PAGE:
In the Learning Rate section of Gradient Descent chapter. First we note that if we set alpha the learning rate large then the algorithm may not converge. I agree with that.

By the end of the lecture we also note that if the learning rate is fixed than the gradient descent will also converge. So, we may not need to decrease the learning rate.

However in case of large alpha which may cause overshoot of minimum and due to that will diverge, we don’t have any life saver than decreasing the learning rate.

The last mention about fixed learning rate sounds confusing and I wanted to note that.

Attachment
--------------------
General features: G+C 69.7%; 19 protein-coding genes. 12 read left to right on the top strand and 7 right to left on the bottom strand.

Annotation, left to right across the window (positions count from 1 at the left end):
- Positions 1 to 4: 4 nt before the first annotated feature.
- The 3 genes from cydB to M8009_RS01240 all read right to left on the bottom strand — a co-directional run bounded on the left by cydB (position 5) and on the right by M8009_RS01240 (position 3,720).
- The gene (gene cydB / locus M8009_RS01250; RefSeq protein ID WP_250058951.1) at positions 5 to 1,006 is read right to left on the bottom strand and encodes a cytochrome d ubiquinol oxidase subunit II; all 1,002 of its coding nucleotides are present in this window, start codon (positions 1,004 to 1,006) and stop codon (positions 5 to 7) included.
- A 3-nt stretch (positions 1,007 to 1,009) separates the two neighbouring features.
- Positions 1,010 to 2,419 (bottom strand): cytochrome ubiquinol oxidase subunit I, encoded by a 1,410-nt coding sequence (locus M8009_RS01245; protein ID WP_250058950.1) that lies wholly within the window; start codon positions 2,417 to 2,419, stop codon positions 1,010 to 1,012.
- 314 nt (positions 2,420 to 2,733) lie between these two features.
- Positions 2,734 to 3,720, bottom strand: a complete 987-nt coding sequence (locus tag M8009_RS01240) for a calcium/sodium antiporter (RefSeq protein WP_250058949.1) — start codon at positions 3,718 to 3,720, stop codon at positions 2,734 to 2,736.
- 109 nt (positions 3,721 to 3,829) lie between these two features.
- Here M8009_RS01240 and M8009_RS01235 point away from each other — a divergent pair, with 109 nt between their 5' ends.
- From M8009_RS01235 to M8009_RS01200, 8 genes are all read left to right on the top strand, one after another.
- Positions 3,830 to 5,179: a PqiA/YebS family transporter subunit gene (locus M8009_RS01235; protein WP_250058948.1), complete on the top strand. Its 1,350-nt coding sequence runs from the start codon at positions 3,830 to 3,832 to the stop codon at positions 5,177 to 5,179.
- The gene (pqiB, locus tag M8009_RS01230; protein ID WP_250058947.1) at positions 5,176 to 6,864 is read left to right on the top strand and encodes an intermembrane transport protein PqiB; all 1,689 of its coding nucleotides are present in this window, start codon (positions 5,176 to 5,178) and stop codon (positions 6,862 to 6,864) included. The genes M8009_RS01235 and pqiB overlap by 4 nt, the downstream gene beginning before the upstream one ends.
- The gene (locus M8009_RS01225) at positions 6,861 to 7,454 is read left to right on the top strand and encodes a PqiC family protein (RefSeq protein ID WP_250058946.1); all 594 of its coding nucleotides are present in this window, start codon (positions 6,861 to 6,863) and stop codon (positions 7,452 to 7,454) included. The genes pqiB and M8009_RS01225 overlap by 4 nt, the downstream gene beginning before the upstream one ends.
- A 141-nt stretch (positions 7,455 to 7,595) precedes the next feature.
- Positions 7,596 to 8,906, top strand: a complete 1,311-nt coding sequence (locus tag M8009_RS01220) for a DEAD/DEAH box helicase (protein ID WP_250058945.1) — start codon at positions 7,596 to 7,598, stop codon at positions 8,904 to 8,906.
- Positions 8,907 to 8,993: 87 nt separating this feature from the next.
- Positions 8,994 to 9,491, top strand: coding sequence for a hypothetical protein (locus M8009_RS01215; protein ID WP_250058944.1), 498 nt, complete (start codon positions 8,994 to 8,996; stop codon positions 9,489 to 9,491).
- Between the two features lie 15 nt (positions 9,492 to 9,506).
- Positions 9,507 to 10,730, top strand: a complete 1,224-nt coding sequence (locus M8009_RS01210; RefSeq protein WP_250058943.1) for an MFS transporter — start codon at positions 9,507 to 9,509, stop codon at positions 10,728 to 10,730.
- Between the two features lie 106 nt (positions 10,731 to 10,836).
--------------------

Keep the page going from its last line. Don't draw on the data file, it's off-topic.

Setting a large \alpha can make w bounce around and can even cause it to diverge instead of converging. However, if we can find a high enough value of \alpha that will not make \frac {\partial J} {\partial w} flip from +ve to -ve for each iteration, then it should be okay.

Coming to your 2nd point about keeping the learning rate fixed: Once we identify a high enough value of \alpha that can steadily bring w to convergence, we don’t need to worry about reducing \alpha. The value of \frac {\partial J} {\partial w} as it approaches the minima will drop down to very very low values, and hence the \alpha * \frac {\partial J} {\partial w} value will continuously reduce as it approaches the vicinity of the minima.